12/21/15 Increasing Productivity and Profits
Straightline Precision Industries Inc. recently faced the challenge of machining an aerospace component in the most efficient and accurate way possible. The component, part of the nose gear steering system of a commercial aircraft, required numerous operations and tight tolerances. “The traditional method of making this part in six operations on a 3-axis vertical mill was completely possible,” said D. J. Paulson, one of the founders of Straightline. “However, the multiple fixtures that would be needed to access all of the angles necessary to complete the part would be costly, not to mention greatly impact the lead time required to complete the parts.”Any changes in design during production would lead to costly changes in fixturing and set-ups. “We pondered the idea ofmachining the part in our Matsuura MX-520 5-axis milling machine in order to give us access to the multiple sides of the part in only two set-ups, one being the main machining operation, the other being a simple operation to remove the material in the area by which the stock would be held,” said Paulson. A traditional vise set-up was also considered, but rotating a vise on a 5-axis machine causes many interference problems and the machine operator would not be able to access the undersides of the part in one operation. Prepping the material with a dovetail and using a dovetail fixture mounted on a pedestal above the table would allow for the needed clearance, but would also require tying up spindle time prepping stock material for machining. “We turned to our trusted source of high quality workholding products, Mitee-Bite,” said Paulson. “We have for many years utilized its Pitbull clamps for dense fixturing in our horizontal machining center, as well as its Talon Grip jaw inserts for low profile workholding in our existing vises. Under the recommendation of Andy Arsenault at Mitee-Bite, we were steered in the direction of a new5-axisworkholding fixture called the Loc-Jaw. It is highly versatile in that it is fully adjustable in the width of parts that it can clamp, because the moveable jaws are mounted on a serrated base for maximum adjustability. The grippers themselves are hardened steel knife edged grippers that hang onto only 1/8 inch of material. The grippers physically ‘bite’ into the stock to create a positive lock on the material. They hold the workpiece extremely rigidly and provide maximum clearance for cutters, etc.”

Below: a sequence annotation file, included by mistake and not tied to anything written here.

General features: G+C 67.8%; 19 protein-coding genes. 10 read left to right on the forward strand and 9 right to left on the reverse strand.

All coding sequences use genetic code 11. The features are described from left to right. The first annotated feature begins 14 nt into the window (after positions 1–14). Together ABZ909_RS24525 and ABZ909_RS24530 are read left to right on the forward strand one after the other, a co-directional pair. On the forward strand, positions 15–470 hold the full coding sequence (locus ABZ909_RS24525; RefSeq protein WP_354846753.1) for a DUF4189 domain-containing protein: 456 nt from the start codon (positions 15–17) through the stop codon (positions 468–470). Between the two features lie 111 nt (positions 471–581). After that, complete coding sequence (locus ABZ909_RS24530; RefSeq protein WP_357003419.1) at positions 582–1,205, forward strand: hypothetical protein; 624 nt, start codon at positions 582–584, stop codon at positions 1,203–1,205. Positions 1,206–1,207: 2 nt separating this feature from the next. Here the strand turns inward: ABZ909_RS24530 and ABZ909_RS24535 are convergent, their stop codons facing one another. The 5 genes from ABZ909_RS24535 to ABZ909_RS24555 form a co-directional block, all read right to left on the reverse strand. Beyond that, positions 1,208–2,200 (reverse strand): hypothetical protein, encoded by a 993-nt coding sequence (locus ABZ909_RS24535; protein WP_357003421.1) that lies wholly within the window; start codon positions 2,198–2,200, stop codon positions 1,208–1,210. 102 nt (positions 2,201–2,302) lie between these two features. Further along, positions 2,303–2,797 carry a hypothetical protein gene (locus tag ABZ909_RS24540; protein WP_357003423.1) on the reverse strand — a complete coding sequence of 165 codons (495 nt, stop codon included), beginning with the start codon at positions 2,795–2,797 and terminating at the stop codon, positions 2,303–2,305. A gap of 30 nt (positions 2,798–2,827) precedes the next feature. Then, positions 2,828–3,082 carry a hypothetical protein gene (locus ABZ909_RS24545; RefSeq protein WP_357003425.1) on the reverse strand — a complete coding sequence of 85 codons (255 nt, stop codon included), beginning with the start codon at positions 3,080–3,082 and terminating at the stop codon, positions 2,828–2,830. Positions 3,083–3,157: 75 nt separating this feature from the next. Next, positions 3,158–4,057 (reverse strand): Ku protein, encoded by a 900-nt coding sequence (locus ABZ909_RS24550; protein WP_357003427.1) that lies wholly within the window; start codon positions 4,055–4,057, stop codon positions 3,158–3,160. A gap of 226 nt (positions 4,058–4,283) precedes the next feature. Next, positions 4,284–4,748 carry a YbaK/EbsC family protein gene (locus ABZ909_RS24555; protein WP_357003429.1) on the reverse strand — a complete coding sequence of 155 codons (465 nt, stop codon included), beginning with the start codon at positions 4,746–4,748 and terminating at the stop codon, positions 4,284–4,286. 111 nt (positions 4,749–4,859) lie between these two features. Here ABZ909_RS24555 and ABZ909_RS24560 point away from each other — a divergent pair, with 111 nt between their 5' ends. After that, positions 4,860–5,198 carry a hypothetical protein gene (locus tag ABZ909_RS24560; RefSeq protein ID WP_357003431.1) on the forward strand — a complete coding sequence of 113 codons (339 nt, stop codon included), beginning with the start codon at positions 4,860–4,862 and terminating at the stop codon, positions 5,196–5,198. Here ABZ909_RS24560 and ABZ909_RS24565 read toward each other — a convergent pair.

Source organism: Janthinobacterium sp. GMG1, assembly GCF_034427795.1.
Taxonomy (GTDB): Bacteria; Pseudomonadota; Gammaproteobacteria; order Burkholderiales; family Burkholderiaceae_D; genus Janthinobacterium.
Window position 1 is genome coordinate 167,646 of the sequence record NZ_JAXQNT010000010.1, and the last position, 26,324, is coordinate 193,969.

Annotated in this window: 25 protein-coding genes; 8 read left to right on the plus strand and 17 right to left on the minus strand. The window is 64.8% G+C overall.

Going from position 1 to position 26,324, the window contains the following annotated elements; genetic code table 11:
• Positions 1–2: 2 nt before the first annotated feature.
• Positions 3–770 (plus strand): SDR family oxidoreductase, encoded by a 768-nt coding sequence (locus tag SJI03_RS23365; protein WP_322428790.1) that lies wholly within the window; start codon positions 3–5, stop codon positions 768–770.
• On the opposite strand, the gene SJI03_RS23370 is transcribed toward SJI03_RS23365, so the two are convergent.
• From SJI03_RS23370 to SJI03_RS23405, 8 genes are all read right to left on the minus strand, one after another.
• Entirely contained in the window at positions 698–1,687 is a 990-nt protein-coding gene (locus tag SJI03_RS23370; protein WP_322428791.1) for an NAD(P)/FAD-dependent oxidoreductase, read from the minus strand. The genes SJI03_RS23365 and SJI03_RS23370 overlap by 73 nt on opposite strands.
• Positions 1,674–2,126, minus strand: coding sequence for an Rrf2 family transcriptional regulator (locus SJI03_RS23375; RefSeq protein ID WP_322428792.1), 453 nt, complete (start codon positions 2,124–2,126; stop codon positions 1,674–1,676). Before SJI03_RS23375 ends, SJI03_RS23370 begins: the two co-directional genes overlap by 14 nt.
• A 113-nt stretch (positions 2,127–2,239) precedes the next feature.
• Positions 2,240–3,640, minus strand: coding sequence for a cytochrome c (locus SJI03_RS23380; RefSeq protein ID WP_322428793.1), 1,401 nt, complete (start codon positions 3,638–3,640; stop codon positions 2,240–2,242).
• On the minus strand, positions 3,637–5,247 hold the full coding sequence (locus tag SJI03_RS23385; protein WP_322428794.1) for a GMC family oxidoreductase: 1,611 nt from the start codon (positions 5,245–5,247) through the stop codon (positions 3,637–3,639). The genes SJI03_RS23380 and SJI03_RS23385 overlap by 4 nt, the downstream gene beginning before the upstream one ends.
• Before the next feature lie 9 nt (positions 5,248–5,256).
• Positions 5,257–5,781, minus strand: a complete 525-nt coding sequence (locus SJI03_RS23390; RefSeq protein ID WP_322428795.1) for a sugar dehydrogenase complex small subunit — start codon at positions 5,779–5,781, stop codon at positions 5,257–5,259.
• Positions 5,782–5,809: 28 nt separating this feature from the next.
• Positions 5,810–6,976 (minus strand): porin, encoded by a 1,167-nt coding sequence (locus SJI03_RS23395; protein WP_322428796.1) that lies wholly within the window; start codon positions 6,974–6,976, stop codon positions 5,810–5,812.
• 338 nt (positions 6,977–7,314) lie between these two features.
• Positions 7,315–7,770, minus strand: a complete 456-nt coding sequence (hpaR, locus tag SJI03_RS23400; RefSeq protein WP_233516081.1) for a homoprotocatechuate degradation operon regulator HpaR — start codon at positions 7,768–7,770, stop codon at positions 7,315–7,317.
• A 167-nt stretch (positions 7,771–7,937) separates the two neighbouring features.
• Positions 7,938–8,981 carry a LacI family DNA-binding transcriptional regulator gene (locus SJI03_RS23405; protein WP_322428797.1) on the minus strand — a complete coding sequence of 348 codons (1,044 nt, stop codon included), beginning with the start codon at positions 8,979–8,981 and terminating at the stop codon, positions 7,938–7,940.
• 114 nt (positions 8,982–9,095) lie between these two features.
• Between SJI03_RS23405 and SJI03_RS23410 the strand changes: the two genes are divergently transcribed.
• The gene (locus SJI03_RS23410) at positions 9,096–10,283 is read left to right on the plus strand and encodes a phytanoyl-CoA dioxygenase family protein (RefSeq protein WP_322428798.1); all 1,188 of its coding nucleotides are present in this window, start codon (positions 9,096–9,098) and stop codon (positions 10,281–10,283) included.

The first benefit of the Loc-Jaw system the Straightline team noticed was the time saved in not having to prep stock prior to machining. There is a direct cost savings since machine spindle time and operator time are not necessary for stock prep. The system is also very quick to load and unload parts. The other benefit noticed immediately was that the Loc-Jaw itself provides the workpiece a generous amount of vertical spacing up off the machine table, giving ample access to the underside of the workpiece without the usual interference of the spindle and table on the 5-axis machine. “This proved to be an absolute must on our aerospace parts because many of the operations come in from angles on the underside of the part,” said Paulson. Paulson noted one situation in particular where the Loc-Jaw paid off. Some design changes were made to a part when they were part way into production. “Normally, conventional fixturing and set-ups would need to be changed to accommodate these design changes, but with the Loc-Jaw system there is no fixturing to worry about and the changes were simply programming related,” he said. “The system has proven to be as rigid as conventional vise set-ups. We are able to successfully machine any material, including very hard alloy stainless materials, in the Loc-Jaw grippers. We are running a 20,000 RPM high torque spindle and are pushing feeds and speeds that are easily comparable to what we would normally run with parts held in vises. Surface finishes are near perfection,machine utilization is increased, accuracy of the parts is better and we have not looked back to the old way of doing things. This part we are machining is 7075 aluminum. All of the parts on which we have been using the Loc-Jaw system are tight tolerance aerospace parts, many using exotic materials, and it has held up to the challenge and lets us tackle difficult parts with ease.” Set-up time on the system only takes an operator a few minutes since it is just a matter of bolting the unit onto the machine table and adjusting the gripper spacing. Stock as narrow as 1/2” can be held with no prep. With the addition of another base plate, the operator can space two grippers far enough apart to hold any part that will fit within the machine’s travel. Straightline produces billet aluminum pilot seat bases, auto pilot switch housings, landing gear components, engine control levers and many more difficult to produce parts, all of which use the Loc-Jaw system. “There is no limit to what can be machined using this system, and its flexibility and ease of use saves us time and money,” said Paulson. “But most of all, it increases productivity and profit.” Straightline Precision Industries Inc. was founded in 1996 by Mike, Dennis and D. J. Paulson to produce machined and fabricated components for local industry. Beginning with manual machines in a garage, Straightline Precision has grown to become a diverse contract manufacturer of components for the aerospace, instrumentation and sporting goods industries. Today all of its machines are newer model CNCs from high quality manufacturers. In 2006 Straitline Components was added as an in-house brand that designs and manufactures high end aftermarket mountain bike components. “We have built our entire business on the concept of continuous improvements, and it shows in our work,” said Paulson.
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